Mark Zuckerberg’s dive into metaverse misses mark

The new unit, dubbed Facebook Reality Labs, will disclose revenue and operating profit from where the physical and virtual worlds collide

  
Facebook CEO Mark Zuckerberg testifies before a House Energy and Commerce Committee hearing regarding the company’s use and protection of user data on Capitol Hill in Washington, U.S., April 11, 2018.

Facebook CEO Mark Zuckerberg testifies before a House Energy and Commerce Committee hearing regarding the company’s use and protection of user data on Capitol Hill in Washington, U.S., April 11, 2018.

REUTERS/Leah Millis

(The author is a Reuters Breakingviews columnist. The opinions expressed are her own.)

NEW YORK  - Mark Zuckerberg is taking investors deeper inside the metaverse. Alongside its quarterly results, Facebook on Monday unveiled plans  for a new reporting structure that will provide more financial information about the company’s augmented reality initiatives and beyond. Any extra clarity is welcome, but the changes avoid breaking out information about more important operations such as Instagram.

The new unit, dubbed Facebook Reality Labs, will disclose revenue and operating profit from where the physical and virtual worlds collide. The flagship social network, Instagram and WhatsApp are being lumped together separately in a second division called Family of Apps, whose services account for most of the top line. In the third quarter, the company’s total revenue grew 35% from a year earlier, to $29 billion.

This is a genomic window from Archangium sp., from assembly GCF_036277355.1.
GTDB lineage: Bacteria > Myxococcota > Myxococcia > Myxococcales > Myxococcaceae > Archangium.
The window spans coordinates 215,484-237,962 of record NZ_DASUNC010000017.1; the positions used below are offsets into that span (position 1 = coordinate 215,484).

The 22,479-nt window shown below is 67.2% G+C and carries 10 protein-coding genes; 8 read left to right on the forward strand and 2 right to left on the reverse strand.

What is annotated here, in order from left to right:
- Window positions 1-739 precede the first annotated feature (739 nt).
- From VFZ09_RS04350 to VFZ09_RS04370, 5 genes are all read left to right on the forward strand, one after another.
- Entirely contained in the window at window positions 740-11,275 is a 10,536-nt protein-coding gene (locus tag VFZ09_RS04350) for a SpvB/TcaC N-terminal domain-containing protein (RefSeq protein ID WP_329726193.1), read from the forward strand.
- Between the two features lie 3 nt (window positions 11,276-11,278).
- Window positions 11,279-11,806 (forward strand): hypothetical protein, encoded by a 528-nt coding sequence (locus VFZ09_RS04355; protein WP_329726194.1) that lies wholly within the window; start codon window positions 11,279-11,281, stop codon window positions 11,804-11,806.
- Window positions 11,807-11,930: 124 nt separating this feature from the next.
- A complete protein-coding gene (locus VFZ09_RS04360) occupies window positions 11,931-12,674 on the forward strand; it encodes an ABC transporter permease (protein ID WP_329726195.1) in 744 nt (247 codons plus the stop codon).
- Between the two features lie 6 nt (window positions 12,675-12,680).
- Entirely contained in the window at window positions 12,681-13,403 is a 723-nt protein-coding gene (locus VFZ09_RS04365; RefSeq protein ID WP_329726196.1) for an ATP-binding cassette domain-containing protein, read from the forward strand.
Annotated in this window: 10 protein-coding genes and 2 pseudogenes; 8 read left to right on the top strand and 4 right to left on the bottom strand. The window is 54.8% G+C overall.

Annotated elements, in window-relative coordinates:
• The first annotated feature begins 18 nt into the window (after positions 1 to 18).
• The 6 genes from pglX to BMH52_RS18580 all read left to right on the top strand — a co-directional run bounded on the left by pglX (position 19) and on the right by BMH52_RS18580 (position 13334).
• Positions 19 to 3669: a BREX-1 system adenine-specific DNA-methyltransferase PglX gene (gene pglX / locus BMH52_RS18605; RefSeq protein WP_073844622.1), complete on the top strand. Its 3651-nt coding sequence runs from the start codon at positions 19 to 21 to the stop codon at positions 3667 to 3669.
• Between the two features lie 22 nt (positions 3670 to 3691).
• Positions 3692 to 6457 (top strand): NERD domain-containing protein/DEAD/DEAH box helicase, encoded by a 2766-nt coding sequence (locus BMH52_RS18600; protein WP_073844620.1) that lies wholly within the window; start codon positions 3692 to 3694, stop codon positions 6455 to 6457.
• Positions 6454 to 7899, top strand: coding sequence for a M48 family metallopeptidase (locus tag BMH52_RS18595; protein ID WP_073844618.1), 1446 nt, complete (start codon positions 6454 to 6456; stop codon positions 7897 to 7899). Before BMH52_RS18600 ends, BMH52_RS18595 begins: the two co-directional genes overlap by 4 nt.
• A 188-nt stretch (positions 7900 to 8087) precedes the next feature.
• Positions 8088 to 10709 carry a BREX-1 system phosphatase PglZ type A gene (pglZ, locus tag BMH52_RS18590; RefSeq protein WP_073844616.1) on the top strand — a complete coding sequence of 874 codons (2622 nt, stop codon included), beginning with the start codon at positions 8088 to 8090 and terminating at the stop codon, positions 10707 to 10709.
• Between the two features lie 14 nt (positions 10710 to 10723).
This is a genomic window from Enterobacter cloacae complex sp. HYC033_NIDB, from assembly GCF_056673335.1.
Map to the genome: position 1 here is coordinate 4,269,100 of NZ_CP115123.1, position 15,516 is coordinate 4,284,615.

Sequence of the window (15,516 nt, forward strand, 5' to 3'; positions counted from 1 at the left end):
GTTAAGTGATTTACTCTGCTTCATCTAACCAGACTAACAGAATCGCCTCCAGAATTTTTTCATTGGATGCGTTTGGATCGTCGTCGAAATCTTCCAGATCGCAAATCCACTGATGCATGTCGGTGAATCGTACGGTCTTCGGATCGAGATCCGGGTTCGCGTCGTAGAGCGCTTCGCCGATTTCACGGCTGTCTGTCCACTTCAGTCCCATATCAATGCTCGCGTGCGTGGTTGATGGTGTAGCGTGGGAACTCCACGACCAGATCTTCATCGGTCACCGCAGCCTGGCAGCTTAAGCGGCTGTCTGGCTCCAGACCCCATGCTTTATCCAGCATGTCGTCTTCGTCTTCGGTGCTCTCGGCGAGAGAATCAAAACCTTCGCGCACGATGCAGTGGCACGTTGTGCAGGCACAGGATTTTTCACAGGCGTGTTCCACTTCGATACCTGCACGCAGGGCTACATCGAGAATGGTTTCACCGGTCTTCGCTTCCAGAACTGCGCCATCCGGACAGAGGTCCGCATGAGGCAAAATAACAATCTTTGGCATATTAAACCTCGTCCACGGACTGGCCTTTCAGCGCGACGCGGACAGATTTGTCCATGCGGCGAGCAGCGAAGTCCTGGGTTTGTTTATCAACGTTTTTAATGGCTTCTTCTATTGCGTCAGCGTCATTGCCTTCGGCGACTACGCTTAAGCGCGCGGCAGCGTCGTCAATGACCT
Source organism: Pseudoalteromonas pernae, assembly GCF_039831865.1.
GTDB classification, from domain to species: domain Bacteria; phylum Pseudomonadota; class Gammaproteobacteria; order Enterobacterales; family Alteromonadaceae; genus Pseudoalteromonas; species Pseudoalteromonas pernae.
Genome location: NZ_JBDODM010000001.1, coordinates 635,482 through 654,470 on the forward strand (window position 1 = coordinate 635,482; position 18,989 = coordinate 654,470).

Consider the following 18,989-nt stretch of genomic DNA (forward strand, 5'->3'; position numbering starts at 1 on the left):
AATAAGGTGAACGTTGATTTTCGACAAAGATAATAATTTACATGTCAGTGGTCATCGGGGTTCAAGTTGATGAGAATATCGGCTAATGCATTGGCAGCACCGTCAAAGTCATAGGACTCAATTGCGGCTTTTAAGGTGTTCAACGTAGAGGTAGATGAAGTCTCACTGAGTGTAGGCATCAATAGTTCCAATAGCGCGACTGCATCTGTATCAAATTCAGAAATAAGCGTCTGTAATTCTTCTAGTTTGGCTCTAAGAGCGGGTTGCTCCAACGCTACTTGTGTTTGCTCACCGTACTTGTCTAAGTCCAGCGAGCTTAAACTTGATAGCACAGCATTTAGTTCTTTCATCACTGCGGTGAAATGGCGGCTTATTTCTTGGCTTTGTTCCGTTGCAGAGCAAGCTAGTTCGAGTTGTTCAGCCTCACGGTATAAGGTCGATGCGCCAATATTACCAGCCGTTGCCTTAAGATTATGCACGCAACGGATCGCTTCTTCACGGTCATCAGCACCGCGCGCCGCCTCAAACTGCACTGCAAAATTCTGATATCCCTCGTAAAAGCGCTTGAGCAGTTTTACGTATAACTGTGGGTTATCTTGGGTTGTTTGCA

Those businesses are slowing. In particular, privacy changes implemented by Apple to its mobile operating system is hurting advertising at Facebook and causing “significant uncertainty”. Facebook Chief Operating Officer Sheryl Sandberg said it would take time to rebuild its targeting and measurement abilities. The number of people Facebook is attracting from the United States and Canada – its most lucrative user base — is stalling. Facebook also admitted the competition for teen members is tough because many are flocking to TikTok and Snapchat. That’s a big reason why divulging more about Instagram, which attracts younger audiences, could be valuable.

Facebook has been under siege following a whistleblower’s exposure of internal documents that suggest the $915 billion company puts profit ahead of controlling the divisive and toxic content dispatched across its networks. The scandal contributes to growing questions about the ability to sustain scorching ad growth. All that makes it somewhat understandable why the founder is fixating on the future, but it’s also a bad time to be hiding behind the headset. 

CONTEXT NEWS

- Facebook said on Oct. 25 that it plans to break out Facebook Reality Labs, or FRL, as a separate reporting segment starting with fourth quarter results. The new unit will provide revenue and operating profit for its augmented and virtual reality hardware, software and content. The other segment, Family of Apps, or FoA, will include Facebook’s flagship network, Instagram, WhatsApp and other services.

- The social networking company reported that third-quarter revenue rose 35% from a year earlier to $29 billion. It forecast fourth-quarter revenue to be in the range of $31.5 billion to $34 billion, citing “headwinds” from privacy changes that Apple made to its mobile operating system that affect targeted advertising.

- Facebook also said it would increase to its share repurchase program by $50 billion.

(The author is a Reuters Breakingviews columnist. The opinions expressed are her own.)

(Editing by Jeffrey Goldfarb and Katrina Hamlin) ((For previous columns by the author, Reuters customers can click on SABA/ SIGN UP FOR BREAKINGVIEWS EMAIL ALERTS https://bit.ly/BVsubscribe | jennifer.saba@thomsonreuters.com; Reuters Messaging: jennifer.saba.thomsonreuters.com@reuters.net))


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